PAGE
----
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Sailing Presentation
Sailing Presentation
Sailing Presentation
Sailing Presentation
Sailing Presentation
Sailing Presentation
Sailing Presentation
Sailing Presentation
Sailing Presentation
Sailing Presentation
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Sailing Presentation

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  • 1. Gorden Whiting Tracy Denmark Maria Encina Tony Marion Team Project
  • 2. “ The process of developing, negotiating, and formalizing the targets or objectives that a person [or team] is responsible for accomplishing” (Schermerhorn, Hunt, & Osborn, 2004, p. 134). Goal Specification – Navigating the Vessel
  • 3. A team can be motivated, but if specific goals are not made, the team can spin off course and not even know it. Goal Specification is taking the boat where it needs to go. When you know where the ship is supposed to sail, you know when you are drifting off target.
  • 4. <ul><ul><li>E. Locke and G. Latham’s Goal Setting Theory (Schermerhorn, Et al., 2004, p. 135) </li></ul></ul>Make goals challenging and a bit difficult Develop specific goals rather than vague ones Leaders should give feedback and encourage personal goals Give people the tools they need to accomplish the goals Everyone should agree on the goals for the absolute cooperation of all
  • 5. Motivation- the wind that keeps the craft moving forward The set of “forces that account for the level, direction, and persistence of effort expended at work” (Schermerhorn, Et al., 2004, p. 85). The level of performance that is given (a smooth, not a bumpy ride) What direction the team is going (forward not backward) What speed (a constant journey- not erratically stopping and starting)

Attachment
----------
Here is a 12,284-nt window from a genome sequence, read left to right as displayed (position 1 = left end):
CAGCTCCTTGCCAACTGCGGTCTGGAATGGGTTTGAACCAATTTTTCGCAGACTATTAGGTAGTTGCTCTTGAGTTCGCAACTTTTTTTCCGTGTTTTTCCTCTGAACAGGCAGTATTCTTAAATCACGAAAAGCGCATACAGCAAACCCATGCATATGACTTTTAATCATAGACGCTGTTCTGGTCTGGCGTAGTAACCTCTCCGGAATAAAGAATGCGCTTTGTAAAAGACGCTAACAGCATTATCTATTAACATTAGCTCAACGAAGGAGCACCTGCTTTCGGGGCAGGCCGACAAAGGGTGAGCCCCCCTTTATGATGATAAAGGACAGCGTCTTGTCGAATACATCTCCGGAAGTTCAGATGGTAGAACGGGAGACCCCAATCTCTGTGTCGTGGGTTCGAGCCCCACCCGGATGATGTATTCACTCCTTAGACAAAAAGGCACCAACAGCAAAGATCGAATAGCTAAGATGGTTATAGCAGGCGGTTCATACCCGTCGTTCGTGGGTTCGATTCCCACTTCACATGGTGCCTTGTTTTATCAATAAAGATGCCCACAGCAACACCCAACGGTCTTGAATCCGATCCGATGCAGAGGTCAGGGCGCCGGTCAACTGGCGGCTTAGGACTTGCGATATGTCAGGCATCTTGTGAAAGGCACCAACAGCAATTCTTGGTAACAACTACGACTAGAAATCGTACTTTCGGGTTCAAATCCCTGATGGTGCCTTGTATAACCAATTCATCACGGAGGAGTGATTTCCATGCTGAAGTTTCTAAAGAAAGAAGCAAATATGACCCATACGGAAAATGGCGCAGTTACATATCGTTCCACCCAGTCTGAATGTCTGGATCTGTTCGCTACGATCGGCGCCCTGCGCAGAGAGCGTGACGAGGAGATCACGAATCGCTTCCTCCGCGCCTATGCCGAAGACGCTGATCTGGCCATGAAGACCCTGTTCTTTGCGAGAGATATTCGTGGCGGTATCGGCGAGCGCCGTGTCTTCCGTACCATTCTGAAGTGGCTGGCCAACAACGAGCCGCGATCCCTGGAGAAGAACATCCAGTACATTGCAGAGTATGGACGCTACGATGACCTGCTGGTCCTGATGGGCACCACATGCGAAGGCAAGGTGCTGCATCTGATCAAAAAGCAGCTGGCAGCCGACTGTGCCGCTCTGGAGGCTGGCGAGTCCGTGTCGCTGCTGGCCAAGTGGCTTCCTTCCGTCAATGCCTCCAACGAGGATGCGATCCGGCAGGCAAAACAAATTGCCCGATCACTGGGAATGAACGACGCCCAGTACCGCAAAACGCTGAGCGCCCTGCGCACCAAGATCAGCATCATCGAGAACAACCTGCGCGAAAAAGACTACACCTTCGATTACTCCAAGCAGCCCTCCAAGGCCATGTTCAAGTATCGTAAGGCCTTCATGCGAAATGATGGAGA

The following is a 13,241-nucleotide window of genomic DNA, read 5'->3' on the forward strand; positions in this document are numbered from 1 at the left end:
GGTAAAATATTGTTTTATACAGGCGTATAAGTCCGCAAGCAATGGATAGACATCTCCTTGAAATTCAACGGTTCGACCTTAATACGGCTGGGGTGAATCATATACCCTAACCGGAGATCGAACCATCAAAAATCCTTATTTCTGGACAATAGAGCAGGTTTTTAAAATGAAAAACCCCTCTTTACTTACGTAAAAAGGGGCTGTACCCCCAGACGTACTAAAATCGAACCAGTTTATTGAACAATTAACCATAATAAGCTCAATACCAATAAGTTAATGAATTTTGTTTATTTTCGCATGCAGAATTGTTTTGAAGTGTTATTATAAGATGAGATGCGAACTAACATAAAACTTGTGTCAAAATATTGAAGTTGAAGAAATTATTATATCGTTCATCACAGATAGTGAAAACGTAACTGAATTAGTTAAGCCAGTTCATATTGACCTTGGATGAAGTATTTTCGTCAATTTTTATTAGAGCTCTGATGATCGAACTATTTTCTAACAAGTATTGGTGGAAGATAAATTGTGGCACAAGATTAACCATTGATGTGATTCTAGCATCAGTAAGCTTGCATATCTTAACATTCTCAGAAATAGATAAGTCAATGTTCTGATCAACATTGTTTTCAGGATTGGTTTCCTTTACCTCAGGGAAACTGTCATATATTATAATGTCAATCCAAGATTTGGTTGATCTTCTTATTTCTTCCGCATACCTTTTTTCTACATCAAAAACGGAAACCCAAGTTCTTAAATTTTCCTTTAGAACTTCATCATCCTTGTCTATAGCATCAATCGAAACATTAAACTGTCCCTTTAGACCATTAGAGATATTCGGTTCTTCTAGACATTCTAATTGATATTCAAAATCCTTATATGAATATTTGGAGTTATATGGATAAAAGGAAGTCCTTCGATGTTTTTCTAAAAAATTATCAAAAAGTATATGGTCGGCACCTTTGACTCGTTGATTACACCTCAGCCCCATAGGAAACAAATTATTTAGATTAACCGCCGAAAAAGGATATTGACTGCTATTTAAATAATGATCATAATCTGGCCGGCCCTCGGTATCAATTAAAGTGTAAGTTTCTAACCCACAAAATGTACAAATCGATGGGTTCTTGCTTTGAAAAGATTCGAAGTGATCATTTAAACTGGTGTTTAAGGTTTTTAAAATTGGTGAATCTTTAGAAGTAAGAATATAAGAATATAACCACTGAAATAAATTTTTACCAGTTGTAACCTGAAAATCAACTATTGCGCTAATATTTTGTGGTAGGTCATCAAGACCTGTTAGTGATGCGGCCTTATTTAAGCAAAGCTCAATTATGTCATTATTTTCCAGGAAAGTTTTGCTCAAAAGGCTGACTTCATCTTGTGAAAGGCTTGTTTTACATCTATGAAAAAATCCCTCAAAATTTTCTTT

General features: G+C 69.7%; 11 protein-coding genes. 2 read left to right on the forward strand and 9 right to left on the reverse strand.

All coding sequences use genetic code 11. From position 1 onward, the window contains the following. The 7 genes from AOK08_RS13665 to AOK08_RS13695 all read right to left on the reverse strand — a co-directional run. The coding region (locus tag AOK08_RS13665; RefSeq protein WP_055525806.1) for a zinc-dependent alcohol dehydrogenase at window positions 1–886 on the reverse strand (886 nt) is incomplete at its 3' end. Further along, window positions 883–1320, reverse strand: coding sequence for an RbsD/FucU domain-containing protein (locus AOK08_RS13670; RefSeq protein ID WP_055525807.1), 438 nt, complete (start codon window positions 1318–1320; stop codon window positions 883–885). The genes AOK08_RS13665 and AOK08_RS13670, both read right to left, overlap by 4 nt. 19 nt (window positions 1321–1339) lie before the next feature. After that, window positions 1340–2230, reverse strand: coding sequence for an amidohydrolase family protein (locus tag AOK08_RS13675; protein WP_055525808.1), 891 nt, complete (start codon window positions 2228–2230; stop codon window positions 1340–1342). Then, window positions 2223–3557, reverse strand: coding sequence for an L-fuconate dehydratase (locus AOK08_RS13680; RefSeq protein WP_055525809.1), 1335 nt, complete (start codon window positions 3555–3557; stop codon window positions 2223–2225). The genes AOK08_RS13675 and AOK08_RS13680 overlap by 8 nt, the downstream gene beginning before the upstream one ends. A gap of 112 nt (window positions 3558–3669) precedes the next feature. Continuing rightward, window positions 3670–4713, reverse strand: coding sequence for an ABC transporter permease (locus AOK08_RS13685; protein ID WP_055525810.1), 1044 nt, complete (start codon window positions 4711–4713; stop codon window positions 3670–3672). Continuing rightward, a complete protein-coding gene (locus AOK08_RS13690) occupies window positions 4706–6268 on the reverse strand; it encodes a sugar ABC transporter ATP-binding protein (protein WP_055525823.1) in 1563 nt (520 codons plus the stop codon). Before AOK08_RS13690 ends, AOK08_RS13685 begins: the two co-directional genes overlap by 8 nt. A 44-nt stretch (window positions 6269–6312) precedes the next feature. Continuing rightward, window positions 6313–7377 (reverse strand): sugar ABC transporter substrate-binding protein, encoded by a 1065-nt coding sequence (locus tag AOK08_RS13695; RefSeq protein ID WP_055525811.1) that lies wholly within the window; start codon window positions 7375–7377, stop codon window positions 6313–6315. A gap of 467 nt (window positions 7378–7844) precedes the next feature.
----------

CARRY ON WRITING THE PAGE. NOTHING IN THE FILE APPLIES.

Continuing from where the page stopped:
• 6. Motivating teams as well as individuals requires enhancing their team’s performance (Thompson, 2004, pp. 32-34) Openly identify everyone’s contribution for maximum constructive evaluation Team projects should be challenging and have clear goals Reward team members’ performances Focus on increasing team cohesion Increase personal responsibility by setting individual goals for team members Develop a team contract at the conception of the team and revisit as necessary Provide team performance reviews and feedback Do not let teams get too large or too small
  • 7. Synergy is all the parts of the boat itself coming together to perform the task at hand (sailing). These are the rudder, mainsail, mast, centerboard, etc. that bring the boat together to perform in a way they could never do alone. “ [The act of] synergy refers to everything that can and does go better in a team compared with individuals working independently” (Thompson, 2004, p. 40).
  • 8. Benefits of Synergy (Schermerhorn, 2006, p. 408) Synergistic teams provide resources to the team that one person alone could never accomplish with more innovative results Synergistic teams have higher motivation to accomplish goals and they have a greater commitment to this go Synergistic teams meet the needs of the individual better when they feel they are part of a team
  • 9. How to accomplish synergy (Thompson, 2004, pp. 24-35) Good Communication and Minimizing performance threats through the utilization of Coordination- synchronizing all strategies of the members of the team Knowledge and skills- matching the right people with the right tasks Motivation and Effort- Creating a goal for which to strive
  • 10. References Schermerhorn, John R. (2006) Management, 8th Edition. John Wiley &amp; Sons, Inc.: Hoboken. Schermerhorn, Jr., John R., Hunt, James G., Osborn, Robert N. (2004). Concepts of Organizational Behavior. Hoboken: John Wiley and Sons, Inc. Thompson, L.L. (2004). Making the Team: A Guide for Managers (2nd ed.). New Jersey: Pearson Prentice Hall.

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